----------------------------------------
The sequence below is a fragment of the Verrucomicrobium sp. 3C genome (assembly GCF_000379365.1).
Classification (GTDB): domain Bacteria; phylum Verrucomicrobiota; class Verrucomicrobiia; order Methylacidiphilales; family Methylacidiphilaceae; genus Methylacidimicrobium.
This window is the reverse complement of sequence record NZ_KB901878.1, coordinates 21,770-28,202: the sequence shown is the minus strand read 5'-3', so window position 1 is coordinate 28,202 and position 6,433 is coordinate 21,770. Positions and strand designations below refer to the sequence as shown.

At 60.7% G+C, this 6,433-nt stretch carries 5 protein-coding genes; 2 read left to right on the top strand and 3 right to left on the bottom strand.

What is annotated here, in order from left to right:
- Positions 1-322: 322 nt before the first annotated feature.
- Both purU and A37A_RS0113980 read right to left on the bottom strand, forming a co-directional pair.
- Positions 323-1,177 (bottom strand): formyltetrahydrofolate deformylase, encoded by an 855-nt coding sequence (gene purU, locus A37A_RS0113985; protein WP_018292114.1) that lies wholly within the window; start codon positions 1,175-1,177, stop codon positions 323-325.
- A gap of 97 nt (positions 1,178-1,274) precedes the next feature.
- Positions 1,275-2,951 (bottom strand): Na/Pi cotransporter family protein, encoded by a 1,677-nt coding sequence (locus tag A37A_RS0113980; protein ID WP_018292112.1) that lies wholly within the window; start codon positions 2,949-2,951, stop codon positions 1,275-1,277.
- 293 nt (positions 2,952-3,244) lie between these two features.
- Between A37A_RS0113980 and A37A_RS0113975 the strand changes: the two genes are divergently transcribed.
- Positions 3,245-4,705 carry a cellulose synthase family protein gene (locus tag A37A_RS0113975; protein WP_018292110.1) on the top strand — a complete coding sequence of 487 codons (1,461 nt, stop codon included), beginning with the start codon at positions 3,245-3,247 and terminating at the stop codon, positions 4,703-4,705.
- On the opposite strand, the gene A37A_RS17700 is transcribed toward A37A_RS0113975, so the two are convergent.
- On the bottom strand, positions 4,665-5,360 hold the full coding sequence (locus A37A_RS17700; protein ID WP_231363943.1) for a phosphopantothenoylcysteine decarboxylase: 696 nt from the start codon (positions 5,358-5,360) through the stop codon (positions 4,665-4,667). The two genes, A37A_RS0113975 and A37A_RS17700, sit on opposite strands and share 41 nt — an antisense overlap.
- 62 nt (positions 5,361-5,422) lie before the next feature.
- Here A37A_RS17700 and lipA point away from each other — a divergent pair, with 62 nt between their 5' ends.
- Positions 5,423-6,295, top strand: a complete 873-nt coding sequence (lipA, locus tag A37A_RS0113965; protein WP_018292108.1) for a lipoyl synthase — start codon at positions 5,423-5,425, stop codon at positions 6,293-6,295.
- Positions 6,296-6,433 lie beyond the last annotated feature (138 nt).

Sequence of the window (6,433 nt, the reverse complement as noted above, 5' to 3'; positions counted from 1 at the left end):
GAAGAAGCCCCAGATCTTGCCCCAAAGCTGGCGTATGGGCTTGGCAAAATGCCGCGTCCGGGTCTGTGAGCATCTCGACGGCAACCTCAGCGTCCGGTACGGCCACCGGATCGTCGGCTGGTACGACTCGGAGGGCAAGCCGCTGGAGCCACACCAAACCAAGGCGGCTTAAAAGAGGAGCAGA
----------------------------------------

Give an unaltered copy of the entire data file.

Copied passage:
The sequence below is a fragment of the Verrucomicrobium sp. 3C genome (assembly GCF_000379365.1).
Classification (GTDB): domain Bacteria; phylum Verrucomicrobiota; class Verrucomicrobiia; order Methylacidiphilales; family Methylacidiphilaceae; genus Methylacidimicrobium.
This window is the reverse complement of sequence record NZ_KB901878.1, coordinates 21,770-28,202: the sequence shown is the minus strand read 5'-3', so window position 1 is coordinate 28,202 and position 6,433 is coordinate 21,770. Positions and strand designations below refer to the sequence as shown.

At 60.7% G+C, this 6,433-nt stretch carries 5 protein-coding genes; 2 read left to right on the top strand and 3 right to left on the bottom strand.

What is annotated here, in order from left to right:
- Positions 1-322: 322 nt before the first annotated feature.
- Both purU and A37A_RS0113980 read right to left on the bottom strand, forming a co-directional pair.
- Positions 323-1,177 (bottom strand): formyltetrahydrofolate deformylase, encoded by an 855-nt coding sequence (gene purU, locus A37A_RS0113985; protein WP_018292114.1) that lies wholly within the window; start codon positions 1,175-1,177, stop codon positions 323-325.
- A gap of 97 nt (positions 1,178-1,274) precedes the next feature.
- Positions 1,275-2,951 (bottom strand): Na/Pi cotransporter family protein, encoded by a 1,677-nt coding sequence (locus tag A37A_RS0113980; protein ID WP_018292112.1) that lies wholly within the window; start codon positions 2,949-2,951, stop codon positions 1,275-1,277.
- 293 nt (positions 2,952-3,244) lie between these two features.
- Between A37A_RS0113980 and A37A_RS0113975 the strand changes: the two genes are divergently transcribed.
- Positions 3,245-4,705 carry a cellulose synthase family protein gene (locus tag A37A_RS0113975; protein WP_018292110.1) on the top strand — a complete coding sequence of 487 codons (1,461 nt, stop codon included), beginning with the start codon at positions 3,245-3,247 and terminating at the stop codon, positions 4,703-4,705.
- On the opposite strand, the gene A37A_RS17700 is transcribed toward A37A_RS0113975, so the two are convergent.
- On the bottom strand, positions 4,665-5,360 hold the full coding sequence (locus A37A_RS17700; protein ID WP_231363943.1) for a phosphopantothenoylcysteine decarboxylase: 696 nt from the start codon (positions 5,358-5,360) through the stop codon (positions 4,665-4,667). The two genes, A37A_RS0113975 and A37A_RS17700, sit on opposite strands and share 41 nt — an antisense overlap.
- 62 nt (positions 5,361-5,422) lie before the next feature.
- Here A37A_RS17700 and lipA point away from each other — a divergent pair, with 62 nt between their 5' ends.
- Positions 5,423-6,295, top strand: a complete 873-nt coding sequence (lipA, locus tag A37A_RS0113965; protein WP_018292108.1) for a lipoyl synthase — start codon at positions 5,423-5,425, stop codon at positions 6,293-6,295.
- Positions 6,296-6,433 lie beyond the last annotated feature (138 nt).

Sequence of the window (6,433 nt, the reverse complement as noted above, 5' to 3'; positions counted from 1 at the left end):
GAAGAAGCCCCAGATCTTGCCCCAAAGCTGGCGTATGGGCTTGGCAAAATGCCGCGTCCGGGTCTGTGAGCATCTCGACGGCAACCTCAGCGTCCGGTACGGCCACCGGATCGTCGGCTGGTACGACTCGGAGGGCAAGCCGCTGGAGCCACACCAAACCAAGGCGGCTTAAAAGAGGAGCAGA